Think about how many times sailing terms are used in the office and our personal lives. Lately, I’ve heard references to the winds of change. To be successful we need an even keel and behave above board to staying afloat. Leaders navigate through troubled waters, and they may re-chart the course.
Sailing is like a metaphor for life’s journey. Sailors know they cannot control the sea or the wind. Each one of us must learn to navigate through waters that threaten to drown us. At times we might need to change course to avoid a storm or a collision. We might be faced with waves coming over the bow and need to know how to use pumps or bailers as the water rises above our ankles. When the wind blows stronger or from a different direction, we need to adjust our sails to hold our course.
Sailors know that drifting a couple of degrees off course for too long without correction can direct the ship towards rocky shores. They also know that sometimes it is necessary to go off the intended course to avoid an impending storm and reach our desired destination safely.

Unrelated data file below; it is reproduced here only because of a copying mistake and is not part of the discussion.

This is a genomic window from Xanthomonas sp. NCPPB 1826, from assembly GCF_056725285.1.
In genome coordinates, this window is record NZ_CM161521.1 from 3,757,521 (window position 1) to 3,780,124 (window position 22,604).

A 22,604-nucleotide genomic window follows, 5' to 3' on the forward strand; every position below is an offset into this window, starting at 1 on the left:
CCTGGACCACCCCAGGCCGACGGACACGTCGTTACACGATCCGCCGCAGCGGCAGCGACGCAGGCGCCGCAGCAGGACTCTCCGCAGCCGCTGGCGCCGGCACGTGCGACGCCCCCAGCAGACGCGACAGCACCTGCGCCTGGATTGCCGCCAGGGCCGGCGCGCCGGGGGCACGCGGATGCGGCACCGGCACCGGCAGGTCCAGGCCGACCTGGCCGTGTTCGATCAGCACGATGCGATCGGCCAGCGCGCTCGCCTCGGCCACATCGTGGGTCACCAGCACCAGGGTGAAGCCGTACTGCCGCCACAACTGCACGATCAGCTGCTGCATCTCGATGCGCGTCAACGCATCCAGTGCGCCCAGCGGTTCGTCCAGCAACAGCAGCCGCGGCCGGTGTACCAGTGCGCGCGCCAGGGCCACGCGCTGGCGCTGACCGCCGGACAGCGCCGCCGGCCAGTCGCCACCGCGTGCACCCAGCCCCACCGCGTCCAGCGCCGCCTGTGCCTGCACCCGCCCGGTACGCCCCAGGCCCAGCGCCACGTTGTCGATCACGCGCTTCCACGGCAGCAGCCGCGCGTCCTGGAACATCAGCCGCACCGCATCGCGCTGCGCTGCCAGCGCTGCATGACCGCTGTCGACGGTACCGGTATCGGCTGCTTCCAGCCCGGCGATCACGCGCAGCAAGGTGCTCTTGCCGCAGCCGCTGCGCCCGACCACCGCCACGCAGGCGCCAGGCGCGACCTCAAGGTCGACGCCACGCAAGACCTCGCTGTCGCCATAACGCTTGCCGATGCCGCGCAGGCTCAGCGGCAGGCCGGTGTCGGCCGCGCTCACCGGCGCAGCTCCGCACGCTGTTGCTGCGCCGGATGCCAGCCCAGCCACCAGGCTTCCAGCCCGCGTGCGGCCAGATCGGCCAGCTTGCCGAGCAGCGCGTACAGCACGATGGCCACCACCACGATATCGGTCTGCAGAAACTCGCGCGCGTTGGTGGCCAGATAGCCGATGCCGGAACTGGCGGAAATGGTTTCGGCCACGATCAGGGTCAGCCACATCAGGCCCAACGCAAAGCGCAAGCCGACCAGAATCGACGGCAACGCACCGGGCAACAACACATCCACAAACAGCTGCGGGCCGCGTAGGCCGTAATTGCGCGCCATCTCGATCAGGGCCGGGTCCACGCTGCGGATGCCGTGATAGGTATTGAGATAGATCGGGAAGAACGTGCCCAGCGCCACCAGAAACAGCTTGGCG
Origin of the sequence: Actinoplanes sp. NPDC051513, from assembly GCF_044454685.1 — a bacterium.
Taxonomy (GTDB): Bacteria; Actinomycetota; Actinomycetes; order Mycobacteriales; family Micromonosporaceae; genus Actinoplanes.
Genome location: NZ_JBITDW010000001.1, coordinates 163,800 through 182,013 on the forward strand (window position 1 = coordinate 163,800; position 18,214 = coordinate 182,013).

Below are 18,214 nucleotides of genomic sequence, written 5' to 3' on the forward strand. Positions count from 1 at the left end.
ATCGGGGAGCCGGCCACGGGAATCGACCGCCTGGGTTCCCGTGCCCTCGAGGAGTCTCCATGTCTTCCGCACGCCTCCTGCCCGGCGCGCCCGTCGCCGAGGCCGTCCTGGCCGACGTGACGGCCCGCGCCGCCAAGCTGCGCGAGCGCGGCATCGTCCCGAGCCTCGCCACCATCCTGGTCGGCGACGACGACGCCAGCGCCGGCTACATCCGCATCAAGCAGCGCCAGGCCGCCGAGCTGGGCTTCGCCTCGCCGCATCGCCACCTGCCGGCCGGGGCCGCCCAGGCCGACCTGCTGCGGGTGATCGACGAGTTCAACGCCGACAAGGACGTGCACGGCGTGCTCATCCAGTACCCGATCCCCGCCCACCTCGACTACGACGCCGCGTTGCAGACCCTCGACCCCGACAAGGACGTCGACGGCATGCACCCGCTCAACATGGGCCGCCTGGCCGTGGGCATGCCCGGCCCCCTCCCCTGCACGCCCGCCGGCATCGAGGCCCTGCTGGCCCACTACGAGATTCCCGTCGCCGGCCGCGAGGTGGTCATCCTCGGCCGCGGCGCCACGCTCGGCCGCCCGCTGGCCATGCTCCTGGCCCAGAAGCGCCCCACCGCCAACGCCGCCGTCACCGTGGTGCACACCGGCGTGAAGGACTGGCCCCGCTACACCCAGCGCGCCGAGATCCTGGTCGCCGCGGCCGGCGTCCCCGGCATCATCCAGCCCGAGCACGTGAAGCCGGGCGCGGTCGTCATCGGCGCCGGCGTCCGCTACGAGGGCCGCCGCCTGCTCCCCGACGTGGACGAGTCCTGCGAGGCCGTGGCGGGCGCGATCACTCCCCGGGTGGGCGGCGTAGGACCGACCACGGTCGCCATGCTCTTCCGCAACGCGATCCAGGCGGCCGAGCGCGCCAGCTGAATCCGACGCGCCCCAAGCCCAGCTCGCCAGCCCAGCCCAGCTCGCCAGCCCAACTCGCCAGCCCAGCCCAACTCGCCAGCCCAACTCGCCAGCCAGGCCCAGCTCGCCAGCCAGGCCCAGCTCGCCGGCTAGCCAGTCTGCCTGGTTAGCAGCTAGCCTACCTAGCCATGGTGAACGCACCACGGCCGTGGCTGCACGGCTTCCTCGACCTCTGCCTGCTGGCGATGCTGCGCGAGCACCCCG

Sailors know that staying the course as the winds and seas become challenging is only possible if he has developed the necessary knowledge and skills. The more skills a sailor has acquired, the more comfortable he will be when the wind and sea become more challenging. When unexpected storms arise, his very survival may depend on this.
Just as we need to adjust to life’s ongoing emotional and practical challenges, one of the beauties of sailing is that it teaches us to acclimatizing to ever changing seascape and weather. Sometimes those challenging conditions mean our journey will be longer. Sometimes the strong winds will accelerate the voyage.
Many of us drift aimlessly driven along by the wind and life’s circumstances, just trying to survive. Meanwhile, others lean skills, find a suitable boat, harness the elements, set goals, strive to reach them, and thrive.
And when we do it well, we are rewarded with success, incredible beauty, contentment, and joy.
I’m not afraid of storms, for I’m learning how to sail my ship.
~ Louisa May Alcott